Penalties for Criminal Damage in Phoenix

criminal damage in arizona - private property no trespassing sign

Penalties for Criminal Damage in Phoenix

A person who recklessly or intentionally damages another person’s property may face charges of criminal damage in Arizona. In some cases, property damage can carry serious penalties, including fines and jail time. What is criminal damage? Let’s take a look at an example.

Late one night, two young men are driving home, and it is raining heavily, which makes the road dangerously slick. Despite the weather, the driver speeds up, takes a turn too fast, and loses control of the vehicle. The car skids across the road and careens onto private property, knocking over a portion of the fence and the mailbox, damaging them both. 

The noise wakes up the homeowners. After looking out the window to see what happened, they call the police. The police arrive and investigate the situation, then arrest the driver for the crime of criminal damage. 

What is criminal damage in Arizona?

Arizona statute ARS 13-1602 defines criminal damage as any of the following actions: 

  • Recklessly damaging or defacing another person’s property
  • Tampering with another person’s property in a reckless manner, diminishing the property’s value or function
  • Drawing or writing a message, sign, symbol, or slogan on a public or private building, structure, or surface—except for the ground—without the property owner’s permission
  • Damaging a utility’s property in a reckless way
  • Intentionally meddling with a utility property
  • Parking a vehicle in a way that stops livestock from having access to water

According to the wording of the statute, a person charged with criminal damage acted recklessly. That means the person knew there were risks to their actions, but knowingly disregarded them and acted anyway.

What are the potential penalties for criminal damage?

ARS 13-1602 is a wobbler law. This means a judge can charge a defendant with either a misdemeanor or a felony, depending on the extent of the crime. Generally speaking, the cost of the property damage is what determines the severity of the penalty.

  • Property damage $250 or below: Class 2 misdemeanor with up to four months in county jail
  • Property damage between $250 and $1,000: Class 2 misdemeanor with up to 12 months in county jail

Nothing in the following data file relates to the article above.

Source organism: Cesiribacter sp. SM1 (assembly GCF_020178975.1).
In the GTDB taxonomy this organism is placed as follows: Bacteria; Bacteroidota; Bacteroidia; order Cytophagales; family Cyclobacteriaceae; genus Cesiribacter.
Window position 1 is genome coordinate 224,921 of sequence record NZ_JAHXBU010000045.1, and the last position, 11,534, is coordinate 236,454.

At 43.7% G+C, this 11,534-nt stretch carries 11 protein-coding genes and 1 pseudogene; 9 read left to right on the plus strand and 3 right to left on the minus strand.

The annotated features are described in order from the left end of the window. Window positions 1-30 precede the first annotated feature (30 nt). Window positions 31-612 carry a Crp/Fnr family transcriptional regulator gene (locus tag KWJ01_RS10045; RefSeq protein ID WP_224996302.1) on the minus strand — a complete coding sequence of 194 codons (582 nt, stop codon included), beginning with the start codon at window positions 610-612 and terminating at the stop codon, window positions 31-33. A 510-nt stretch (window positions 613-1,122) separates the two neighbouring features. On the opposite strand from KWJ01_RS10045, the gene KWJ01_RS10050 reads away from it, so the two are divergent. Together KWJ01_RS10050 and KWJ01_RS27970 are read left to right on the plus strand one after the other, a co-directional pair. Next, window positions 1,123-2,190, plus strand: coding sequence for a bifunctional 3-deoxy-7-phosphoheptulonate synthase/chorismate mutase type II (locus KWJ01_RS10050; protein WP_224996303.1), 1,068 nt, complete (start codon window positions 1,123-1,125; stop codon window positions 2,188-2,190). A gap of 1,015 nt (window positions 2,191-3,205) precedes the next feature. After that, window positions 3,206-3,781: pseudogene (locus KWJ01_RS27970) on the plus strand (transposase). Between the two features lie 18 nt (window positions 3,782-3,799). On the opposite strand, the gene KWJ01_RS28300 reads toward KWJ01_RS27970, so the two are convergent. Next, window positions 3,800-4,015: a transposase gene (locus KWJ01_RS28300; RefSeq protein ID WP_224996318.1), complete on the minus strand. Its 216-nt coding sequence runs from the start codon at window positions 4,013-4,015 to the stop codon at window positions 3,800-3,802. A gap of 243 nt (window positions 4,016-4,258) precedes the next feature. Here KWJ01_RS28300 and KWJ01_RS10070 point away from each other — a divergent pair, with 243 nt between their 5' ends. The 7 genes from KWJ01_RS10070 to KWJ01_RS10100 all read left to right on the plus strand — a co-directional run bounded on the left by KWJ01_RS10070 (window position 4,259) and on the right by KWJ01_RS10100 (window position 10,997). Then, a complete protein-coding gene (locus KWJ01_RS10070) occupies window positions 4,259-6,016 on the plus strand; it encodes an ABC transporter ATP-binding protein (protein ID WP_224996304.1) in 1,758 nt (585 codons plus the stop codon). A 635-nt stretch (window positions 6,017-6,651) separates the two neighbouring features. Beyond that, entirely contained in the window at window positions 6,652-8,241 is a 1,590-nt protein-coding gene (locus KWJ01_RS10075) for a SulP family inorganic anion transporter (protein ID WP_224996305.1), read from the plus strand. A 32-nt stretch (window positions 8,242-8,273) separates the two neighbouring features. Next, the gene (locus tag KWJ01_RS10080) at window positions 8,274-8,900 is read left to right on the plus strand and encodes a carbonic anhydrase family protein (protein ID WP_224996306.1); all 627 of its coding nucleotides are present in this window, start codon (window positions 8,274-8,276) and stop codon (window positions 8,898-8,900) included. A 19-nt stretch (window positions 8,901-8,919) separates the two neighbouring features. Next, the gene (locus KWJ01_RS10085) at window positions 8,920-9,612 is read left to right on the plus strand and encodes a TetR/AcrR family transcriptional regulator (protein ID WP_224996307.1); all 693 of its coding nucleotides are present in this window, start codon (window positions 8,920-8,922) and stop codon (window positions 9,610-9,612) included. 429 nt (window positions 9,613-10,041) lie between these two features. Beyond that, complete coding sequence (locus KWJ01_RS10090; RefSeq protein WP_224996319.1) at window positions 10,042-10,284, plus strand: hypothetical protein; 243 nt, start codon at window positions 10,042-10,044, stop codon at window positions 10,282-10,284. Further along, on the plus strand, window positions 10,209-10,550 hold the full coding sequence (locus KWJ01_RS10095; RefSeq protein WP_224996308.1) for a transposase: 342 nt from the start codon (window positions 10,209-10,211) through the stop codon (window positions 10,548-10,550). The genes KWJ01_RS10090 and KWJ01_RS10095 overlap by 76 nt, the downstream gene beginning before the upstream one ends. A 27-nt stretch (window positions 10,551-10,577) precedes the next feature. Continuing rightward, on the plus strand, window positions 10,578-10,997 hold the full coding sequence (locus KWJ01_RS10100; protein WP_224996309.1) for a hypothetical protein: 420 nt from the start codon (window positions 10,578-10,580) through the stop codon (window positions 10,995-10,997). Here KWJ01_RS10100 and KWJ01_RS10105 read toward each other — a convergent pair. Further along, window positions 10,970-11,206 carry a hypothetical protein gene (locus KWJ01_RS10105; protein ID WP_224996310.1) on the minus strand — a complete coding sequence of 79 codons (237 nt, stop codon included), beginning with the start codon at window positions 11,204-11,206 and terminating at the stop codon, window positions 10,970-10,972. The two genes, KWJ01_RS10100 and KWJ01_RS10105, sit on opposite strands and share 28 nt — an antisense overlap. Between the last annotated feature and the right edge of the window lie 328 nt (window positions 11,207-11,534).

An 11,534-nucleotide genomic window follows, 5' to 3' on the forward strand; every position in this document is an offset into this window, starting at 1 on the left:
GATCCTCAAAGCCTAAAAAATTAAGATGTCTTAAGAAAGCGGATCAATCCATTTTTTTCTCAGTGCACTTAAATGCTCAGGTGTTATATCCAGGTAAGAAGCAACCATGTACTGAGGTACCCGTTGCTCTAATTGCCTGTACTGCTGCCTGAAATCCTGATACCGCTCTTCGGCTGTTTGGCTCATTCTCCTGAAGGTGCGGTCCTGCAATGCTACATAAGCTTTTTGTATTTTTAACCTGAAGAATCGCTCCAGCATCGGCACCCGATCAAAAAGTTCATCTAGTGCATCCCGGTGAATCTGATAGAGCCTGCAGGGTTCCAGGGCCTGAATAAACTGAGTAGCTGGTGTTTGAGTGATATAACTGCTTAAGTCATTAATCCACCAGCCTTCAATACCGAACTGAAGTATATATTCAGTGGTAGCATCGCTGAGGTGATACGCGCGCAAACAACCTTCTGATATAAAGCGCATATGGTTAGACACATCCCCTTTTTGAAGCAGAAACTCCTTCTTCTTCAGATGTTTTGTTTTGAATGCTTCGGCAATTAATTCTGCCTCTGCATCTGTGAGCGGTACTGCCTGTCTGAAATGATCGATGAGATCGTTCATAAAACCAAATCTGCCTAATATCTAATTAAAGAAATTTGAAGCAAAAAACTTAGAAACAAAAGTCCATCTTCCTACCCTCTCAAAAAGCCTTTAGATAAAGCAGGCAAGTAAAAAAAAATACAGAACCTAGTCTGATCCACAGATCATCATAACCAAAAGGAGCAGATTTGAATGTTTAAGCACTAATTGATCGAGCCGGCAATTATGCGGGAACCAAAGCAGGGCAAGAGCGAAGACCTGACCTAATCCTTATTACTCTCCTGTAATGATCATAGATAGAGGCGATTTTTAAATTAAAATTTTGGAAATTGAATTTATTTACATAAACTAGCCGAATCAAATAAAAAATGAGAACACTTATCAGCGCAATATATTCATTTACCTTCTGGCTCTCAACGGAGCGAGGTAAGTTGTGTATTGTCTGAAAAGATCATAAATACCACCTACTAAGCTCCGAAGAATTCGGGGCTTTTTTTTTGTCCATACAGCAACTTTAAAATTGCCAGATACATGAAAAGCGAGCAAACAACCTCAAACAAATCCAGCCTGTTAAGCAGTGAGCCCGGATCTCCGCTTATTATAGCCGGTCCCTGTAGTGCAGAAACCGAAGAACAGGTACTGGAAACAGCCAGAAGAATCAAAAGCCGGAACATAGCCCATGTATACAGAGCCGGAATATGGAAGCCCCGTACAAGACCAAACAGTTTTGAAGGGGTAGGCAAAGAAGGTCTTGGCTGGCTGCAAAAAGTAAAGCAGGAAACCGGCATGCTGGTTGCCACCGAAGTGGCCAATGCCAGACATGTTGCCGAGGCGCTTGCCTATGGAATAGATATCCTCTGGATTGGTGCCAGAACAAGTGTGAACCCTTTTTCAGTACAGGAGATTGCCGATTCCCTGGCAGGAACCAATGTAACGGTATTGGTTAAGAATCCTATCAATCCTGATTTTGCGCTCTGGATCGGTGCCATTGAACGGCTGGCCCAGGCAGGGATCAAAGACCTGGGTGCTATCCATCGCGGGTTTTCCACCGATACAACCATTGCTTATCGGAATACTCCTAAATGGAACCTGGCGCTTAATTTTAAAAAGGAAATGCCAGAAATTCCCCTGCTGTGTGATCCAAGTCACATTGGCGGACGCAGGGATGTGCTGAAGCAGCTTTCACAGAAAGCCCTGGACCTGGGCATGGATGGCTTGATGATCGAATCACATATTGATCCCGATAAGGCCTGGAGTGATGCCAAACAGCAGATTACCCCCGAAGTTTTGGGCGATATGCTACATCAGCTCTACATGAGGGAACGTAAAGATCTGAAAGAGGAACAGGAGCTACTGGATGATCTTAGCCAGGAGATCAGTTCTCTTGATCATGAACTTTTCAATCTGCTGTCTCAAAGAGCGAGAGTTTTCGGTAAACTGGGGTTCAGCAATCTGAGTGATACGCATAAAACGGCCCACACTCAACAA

• Property damage between $1,000 and $2,000: Class 6 felony with up to two years in state prison
  • Property damage between $2,000 and $10,000: Class 5 felony with up to two-and-a-half years in state prison
  • Property damage exceeding $10,000: Class 4 felony with up to four years in state prison

What is aggravated criminal damage?

A similar statute relating to criminal damage is ARS 13-1604. This law covers aggravated criminal damage relating to damaging or defacing property at a school or educational facility, house of worship, or mortuary.

Penalties for crimes under ARS 13-1604 are all considered felonies. The severity of the punishment is again defined by the cost of the property damage. Penalties range from a Class 6 with up to two years in prison to a Class 3 felony with up to 8.75 years in prison. 

What defenses can a lawyer use against ARS 13-602 charges?

A criminal defense lawyer has three main defense options for criminal damage crimes. They can argue that the destructive actions were necessary, that the person charged did not act recklessly, or prove that the person’s actions were not reckless at all.

The person’s actions were necessary.

In our earlier scenario, let’s say another car was on the road at the same time. This car was driving on the wrong side of the road, coming straight at our driver. In order to avoid a head-on collision, the driver swerved, and because of the slick road the car hit and damaged the fence and mailbox. In this situation, a criminal defense attorney could argue that the driver acted out of necessity in an emergency situation. 

The person’s actions were not reckless.

As we already mentioned, Arizona law states that the criminal damage must have been committed recklessly. A criminal defense specialist could produce evidence suggesting the defendant’s actions were not reckless and that the damage was purely accidental. 

There was no property damage.

Properties frequently suffer damages from weather, wild animals, and even the effects of time. A criminal defense lawyer could use evidence showing the property was previously damaged and that the person charged was not responsible.

Criminal Damage Defense Lawyer in Chandler

Criminal damage in Arizona is a serious crime. If you face charges of criminal damage, you need a professional criminal defense specialist like Todd Coolidge at your side to ensure your case has the best outcome possible. All potential penalties carry time behind bars, not to mention the effects a crime like this would have on your permanent record. Contact our office today to make an appointment for a defense consultation. 

Photo by Gene Gallin on Unsplash